View Full Version : Choice of street car

02-13-2004, 02:03 PM
Okay, I know this is the wrong forum for this question, but I respect the wealth of auto knowledge that uses this forum (yes, that was sucking up!)
I suddenly find myself needing to do a LOT of highway driving and may easily do 40 to 45,000 miles a year. I'm looking for suggestions for a small car that gets great highway milage per gallon (40+...or the equivalent in kilometers per litre) AND has a powertrain that can stand up to such high mileage. Of course I'm looking to buy a new car...with this kinda miles, I'm thinking of something almost disposable....drive it for three years and scrap it.
Any ideas? My quick research from a MPG standpoint points me toward Suzuki Swift or the Honda Civic VX, etc. I assume the honda would be more durable, but I know nothing about the Suzuki powertrain.
ANY and ALL input appreciated.

02-13-2004, 03:11 PM
With those kind of numbers, I would take a serious look at one of the new hybrid cars, either the Toyota Prius with four doors or the Honda whachamacallit (Impulse, Impact, Imploder?) two seater.

Huge mileage cars from companies that have excellent quality reputations.

Not recommended for towing, however. http://Forums.ImprovedTouring.com/it/smile.gif


02-13-2004, 03:56 PM
Originally posted by rlekun:
I suddenly find myself needing to do a LOT of highway driving and may easily do 40 to 45,000 miles a year. I'm looking for suggestions for a small car that gets great highway milage per gallon

My only thought is that I would get something that doesn't rev too high at speed. I love my Golf, for instance, but it turns 3k - 4k at freeway speeds. I think that would make me crazy if I had to do that too much. Also watch for road noise. My girlfriend's Neon is LOUD on the freeway.

Greg Amy
02-13-2004, 05:05 PM
Hybrid? No way, dude <grin>.

Jetta or Golf TDi, all the way. Beats the hybrids into the ground on REAL WORLD fuel economy, drives on a fuel that's usually cheaper, and has German engineering and quality to boot. The car's driving and interior quality are easily on par with its Audi cousin, and short of pulling into a different fuel pump you'll never know you're driving a diesel (no smells and smoke, very little engine noise). A VW TDi will easily last a quarter-million miles with regular maintenance, and it's a hoot to drive as well!

If you can wait a couple of months, VW will offer the TDi in the bigger Passat, and it'll be a 2.0l to boot.

It was actually a very hard decision for me to choose between the Audi S4 and the Jetta TDi; I like 'em both. But, since someone at the time was paying for my car (job) I took the more-expensive car. To this day I wonder if it was the best choice...


02-13-2004, 05:20 PM
Here's some advice from someone that drives 40,000 miles a year. I went the "throw away" car route once. Never again. If you're driving 45K per year, that means that you will be sitting in a car for 1000+ hours. You'll be eating in it, you'll have a good size CD collection in it. If you get an econo box, you'll be hatin' life in 6 months. Miles per gallon is important, but what about comfort. How many months of winter weather driving do you have? What about AWD? If all you're looking for is dependability and low fuel costs a Corolla, Civic,etc... will do the trick.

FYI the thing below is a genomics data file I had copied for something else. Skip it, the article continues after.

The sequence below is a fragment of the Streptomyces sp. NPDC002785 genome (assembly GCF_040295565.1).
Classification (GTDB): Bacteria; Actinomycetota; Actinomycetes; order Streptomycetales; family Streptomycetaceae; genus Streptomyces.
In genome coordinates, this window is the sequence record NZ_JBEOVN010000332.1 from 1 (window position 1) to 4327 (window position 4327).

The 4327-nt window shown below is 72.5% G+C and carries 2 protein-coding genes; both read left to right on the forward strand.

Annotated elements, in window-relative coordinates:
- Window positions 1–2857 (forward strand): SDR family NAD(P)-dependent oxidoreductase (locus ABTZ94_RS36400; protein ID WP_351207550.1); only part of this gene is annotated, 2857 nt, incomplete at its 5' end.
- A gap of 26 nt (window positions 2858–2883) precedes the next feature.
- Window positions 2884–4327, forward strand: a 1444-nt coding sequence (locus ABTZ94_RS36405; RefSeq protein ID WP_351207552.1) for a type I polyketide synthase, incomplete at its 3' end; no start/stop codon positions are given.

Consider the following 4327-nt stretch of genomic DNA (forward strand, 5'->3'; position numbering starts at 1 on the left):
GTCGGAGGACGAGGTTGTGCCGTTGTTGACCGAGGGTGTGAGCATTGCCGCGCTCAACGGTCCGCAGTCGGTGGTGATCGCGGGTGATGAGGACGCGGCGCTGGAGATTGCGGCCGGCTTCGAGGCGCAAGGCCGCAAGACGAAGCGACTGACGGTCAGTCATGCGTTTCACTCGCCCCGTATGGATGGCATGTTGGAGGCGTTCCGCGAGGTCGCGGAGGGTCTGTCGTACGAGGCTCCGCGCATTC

Econo boxes have a few bad points:

- Louder interior noise levels ( no big deal for 30 minutes, but 1-2 hours per day, day after day...)

- Lack of comfort features

- Cheap seats

Stay away from the hybrids. The TCO (total cost of ownership) is quite high on high mileage hybrids. And the fuel economy isn't that much better.

02-13-2004, 05:54 PM
I drive 120 miles every day round trip to work and back. I bought two disposable cars, one with 220k on it now and the other with 180k. I would strongly suggest the VW route. I got a Golf (gas). With disposable cars you have to keep in mind that they don't always want to run when you want them to. The VW is kinda like that bunny...it just keeps going and going........

02-13-2004, 06:05 PM
Corolla. Any Corolla. Automatic trans, mid-level trim Corolla. Buy a one year old one from the dealer (most complex part of transaction: what colour do I like?)and let somebody else take the depreciation hit.

I have a 2000, I drive it 135 miles a day through NY metro area rush hour traffic round trip to work, and routine maintenance isn't much more involved than putting gasoline in it. It's simple and indestructable. If my commute can't kill it, I can not imagine one that will.

We call ours "duh!" because you can be brain dead and own and operate one these things. With the kind of mileage you are going to be putting on, any sort of automobile for which driving is a participatory experience (read: fun) is wrong. You just put duh! in D for duh and drive it. It is boring to drive, but it gets you there for minimal cost - I get 32-34 MPG in stop and go traffic with the A/C on.

02-13-2004, 07:16 PM
I feel like I can lend some real world experiences here, as I have been a regional sales rep for over 12 years. Average mileage per year is probably 50-55K.

I've owned.
Protege (good car, loud, bulletproof)
325i (good mileage, comfortable, expensive)
Jetta TDI (98 model)
Excursion PSD
99 Saturn beater (present appliance)

By a WIIIIDDDEEE margin, the Jetta was the best car of these. In fact, it is the best car I've ever owned. Sold it with 98K on it to my uncle who took it from NC to buffalo to LasVegas. It now has 150K on it and even he says it's the best car he's driven.

2nd is the excursion.

The reason is purely as Grega and Zracer put it. Economy and comfort. The saturn is a low cushion front seat. it takes about 2.5 hours for the leg to go numb. The Jetta and the Ex have more chair-like seating positions that are MUCH more comfortable over the long haul. IMHO, the Jetta had a far superior seat to even the BMW. Not more sporty, but after 10 hours to S Florida, more comfortable.